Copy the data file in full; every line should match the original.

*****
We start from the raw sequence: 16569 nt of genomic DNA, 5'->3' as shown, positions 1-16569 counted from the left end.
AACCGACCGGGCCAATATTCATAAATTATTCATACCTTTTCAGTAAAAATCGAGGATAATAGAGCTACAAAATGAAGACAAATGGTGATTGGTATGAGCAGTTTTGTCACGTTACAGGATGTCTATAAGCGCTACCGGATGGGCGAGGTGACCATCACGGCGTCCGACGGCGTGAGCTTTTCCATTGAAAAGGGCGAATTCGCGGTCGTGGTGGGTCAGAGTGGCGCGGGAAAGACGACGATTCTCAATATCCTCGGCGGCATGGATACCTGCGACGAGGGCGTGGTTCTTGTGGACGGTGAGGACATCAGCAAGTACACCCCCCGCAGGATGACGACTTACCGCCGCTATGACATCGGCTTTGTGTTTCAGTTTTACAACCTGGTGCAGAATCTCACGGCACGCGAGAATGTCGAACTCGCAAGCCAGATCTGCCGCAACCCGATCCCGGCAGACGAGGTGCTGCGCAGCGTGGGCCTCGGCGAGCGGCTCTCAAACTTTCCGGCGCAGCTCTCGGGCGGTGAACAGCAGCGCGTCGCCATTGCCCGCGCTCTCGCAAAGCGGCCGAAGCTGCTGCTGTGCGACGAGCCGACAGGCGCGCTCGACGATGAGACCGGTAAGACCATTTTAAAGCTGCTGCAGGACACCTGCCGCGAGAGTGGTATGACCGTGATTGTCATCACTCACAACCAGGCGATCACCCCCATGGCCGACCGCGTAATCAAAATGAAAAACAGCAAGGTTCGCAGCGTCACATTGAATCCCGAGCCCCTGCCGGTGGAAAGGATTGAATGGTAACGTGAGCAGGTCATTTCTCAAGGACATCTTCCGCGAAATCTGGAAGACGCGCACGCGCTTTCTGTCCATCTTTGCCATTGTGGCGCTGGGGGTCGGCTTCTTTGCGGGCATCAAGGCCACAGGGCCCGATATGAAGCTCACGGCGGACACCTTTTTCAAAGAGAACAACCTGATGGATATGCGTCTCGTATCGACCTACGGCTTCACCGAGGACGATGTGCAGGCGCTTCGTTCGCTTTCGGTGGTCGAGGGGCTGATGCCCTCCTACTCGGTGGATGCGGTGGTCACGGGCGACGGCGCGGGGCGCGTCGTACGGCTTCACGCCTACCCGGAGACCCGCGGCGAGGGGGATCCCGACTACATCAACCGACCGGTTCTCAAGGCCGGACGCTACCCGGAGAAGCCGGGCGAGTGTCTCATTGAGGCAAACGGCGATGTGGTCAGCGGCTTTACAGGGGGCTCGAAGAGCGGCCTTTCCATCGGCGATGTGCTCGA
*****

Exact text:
We start from the raw sequence: 16569 nt of genomic DNA, 5'->3' as shown, positions 1-16569 counted from the left end.
AACCGACCGGGCCAATATTCATAAATTATTCATACCTTTTCAGTAAAAATCGAGGATAATAGAGCTACAAAATGAAGACAAATGGTGATTGGTATGAGCAGTTTTGTCACGTTACAGGATGTCTATAAGCGCTACCGGATGGGCGAGGTGACCATCACGGCGTCCGACGGCGTGAGCTTTTCCATTGAAAAGGGCGAATTCGCGGTCGTGGTGGGTCAGAGTGGCGCGGGAAAGACGACGATTCTCAATATCCTCGGCGGCATGGATACCTGCGACGAGGGCGTGGTTCTTGTGGACGGTGAGGACATCAGCAAGTACACCCCCCGCAGGATGACGACTTACCGCCGCTATGACATCGGCTTTGTGTTTCAGTTTTACAACCTGGTGCAGAATCTCACGGCACGCGAGAATGTCGAACTCGCAAGCCAGATCTGCCGCAACCCGATCCCGGCAGACGAGGTGCTGCGCAGCGTGGGCCTCGGCGAGCGGCTCTCAAACTTTCCGGCGCAGCTCTCGGGCGGTGAACAGCAGCGCGTCGCCATTGCCCGCGCTCTCGCAAAGCGGCCGAAGCTGCTGCTGTGCGACGAGCCGACAGGCGCGCTCGACGATGAGACCGGTAAGACCATTTTAAAGCTGCTGCAGGACACCTGCCGCGAGAGTGGTATGACCGTGATTGTCATCACTCACAACCAGGCGATCACCCCCATGGCCGACCGCGTAATCAAAATGAAAAACAGCAAGGTTCGCAGCGTCACATTGAATCCCGAGCCCCTGCCGGTGGAAAGGATTGAATGGTAACGTGAGCAGGTCATTTCTCAAGGACATCTTCCGCGAAATCTGGAAGACGCGCACGCGCTTTCTGTCCATCTTTGCCATTGTGGCGCTGGGGGTCGGCTTCTTTGCGGGCATCAAGGCCACAGGGCCCGATATGAAGCTCACGGCGGACACCTTTTTCAAAGAGAACAACCTGATGGATATGCGTCTCGTATCGACCTACGGCTTCACCGAGGACGATGTGCAGGCGCTTCGTTCGCTTTCGGTGGTCGAGGGGCTGATGCCCTCCTACTCGGTGGATGCGGTGGTCACGGGCGACGGCGCGGGGCGCGTCGTACGGCTTCACGCCTACCCGGAGACCCGCGGCGAGGGGGATCCCGACTACATCAACCGACCGGTTCTCAAGGCCGGACGCTACCCGGAGAAGCCGGGCGAGTGTCTCATTGAGGCAAACGGCGATGTGGTCAGCGGCTTTACAGGGGGCTCGAAGAGCGGCCTTTCCATCGGCGATGTGCTCGA